NEW YORK — Michael Kors has been rumored for several months to be among the designers rushing headlong into the better market for 2004 — yet another label among the herd — but his true ambitions are much greater: He wants to become a $1 billion department store player.
This story first appeared in the September 4, 2003 issue of WWD. Subscribe Today.
The designer confirmed in an interview on Wednesday that Michael Kors Inc. will launch a new, lower-priced collection called Michael for fall 2004 retailing that exceeds the typical better-range concept both in terms of its scope — launching women’s, men’s and a host of accessories at the same time — and in terms of price point, which is closer to the entry level of bridge.
At the same time, the company is closing its existing bridge business called Kors by ending its license with Onward Kashiyama USA following holiday deliveries.
Although several companies had approached Michael Kors about bringing the brand into the mainstream, including recent reports of discussions with Jones Apparel Group, Kors is instead making a substantial investment in infrastructure and personnel to develop the line internally with funding by its new parent company, Sportswear Holdings Ltd. Lawrence Stroll, co-chairman of Michael Kors with his partner, Silas Chou, as they are in Sportswear Holdings, said the company was spending “several hundred million dollars” on the development of Michael, but he would not give a specific figure.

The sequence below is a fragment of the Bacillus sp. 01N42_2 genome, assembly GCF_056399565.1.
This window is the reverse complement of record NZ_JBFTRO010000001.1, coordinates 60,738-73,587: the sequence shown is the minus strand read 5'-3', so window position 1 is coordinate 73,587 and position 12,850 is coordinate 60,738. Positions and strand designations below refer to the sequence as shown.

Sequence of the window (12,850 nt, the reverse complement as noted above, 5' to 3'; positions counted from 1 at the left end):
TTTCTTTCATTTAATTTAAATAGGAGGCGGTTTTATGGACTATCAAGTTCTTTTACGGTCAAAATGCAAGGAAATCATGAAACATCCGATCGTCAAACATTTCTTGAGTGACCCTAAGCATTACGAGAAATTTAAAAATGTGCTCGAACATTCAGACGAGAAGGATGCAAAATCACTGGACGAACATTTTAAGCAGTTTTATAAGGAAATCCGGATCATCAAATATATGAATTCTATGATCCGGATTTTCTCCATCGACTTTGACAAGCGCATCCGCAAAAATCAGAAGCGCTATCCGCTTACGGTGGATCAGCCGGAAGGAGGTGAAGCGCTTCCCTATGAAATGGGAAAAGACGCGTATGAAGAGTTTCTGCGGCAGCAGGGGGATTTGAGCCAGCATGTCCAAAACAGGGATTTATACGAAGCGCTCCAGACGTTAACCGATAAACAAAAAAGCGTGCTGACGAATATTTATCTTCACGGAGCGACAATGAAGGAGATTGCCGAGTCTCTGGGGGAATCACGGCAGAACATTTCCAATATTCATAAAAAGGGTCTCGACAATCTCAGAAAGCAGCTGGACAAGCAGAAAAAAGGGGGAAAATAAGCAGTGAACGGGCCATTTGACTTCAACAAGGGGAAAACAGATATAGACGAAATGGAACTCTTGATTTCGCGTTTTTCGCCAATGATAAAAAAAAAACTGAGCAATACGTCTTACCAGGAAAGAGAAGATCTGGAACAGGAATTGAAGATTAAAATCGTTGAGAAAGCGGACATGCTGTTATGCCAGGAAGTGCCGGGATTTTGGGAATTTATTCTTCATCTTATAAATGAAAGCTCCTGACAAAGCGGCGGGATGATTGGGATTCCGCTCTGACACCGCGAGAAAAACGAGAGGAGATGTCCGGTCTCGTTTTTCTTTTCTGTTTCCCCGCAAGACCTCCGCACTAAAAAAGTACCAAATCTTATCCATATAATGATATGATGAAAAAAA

Already, Kors has brought on board a team of well-known executives to manage the launch and opened an office in Hong Kong to facilitate some production, working there with Magdalena Lee, the owner of Magashoni Apparel Group. Anne Gorfinkle, a former Kors designer who was vice president of design for DKNY women’s jeans and active at Liz Claiborne Inc., has rejoined the company as senior vice president of women’s design, and Dean Micklewhite, who was senior vice president of DKNY men’s design, joined as senior vice president of men’s design.
Stephen DiGeronimo, another Michael Kors collection veteran who left to design a signature collection in the Nineties, also has rejoined as women’s design director, and Melanie Reichler left Tommy Hilfiger to become vice president of production for the new lines.
With the flurry of activity that has surrounded the better market since Jones and Polo Ralph Lauren Corp. went to battle over the licensed Lauren collection, plus the companies’ respective plans to make their own ways in better sportswear next spring, virtually all of Seventh Avenue is attempting to elbow in on what designers and executives consider to be a vast void for inexpensive clothes with a little more style in a market where basics from Liz Claiborne and Jones hold much real estate. Tommy Hilfiger is bringing his H collection to Federated Department Stores, Calvin Klein Inc. is launching a better concept for women with Kellwood Co., Nicole Miller and Marc Jacobs want in on the game and even Claiborne is pushing its own version of Realities.
“Let’s cut to the chase,” Kors said. “It doesn’t matter what your pocketbook is, everyone wants to look thin and rich.”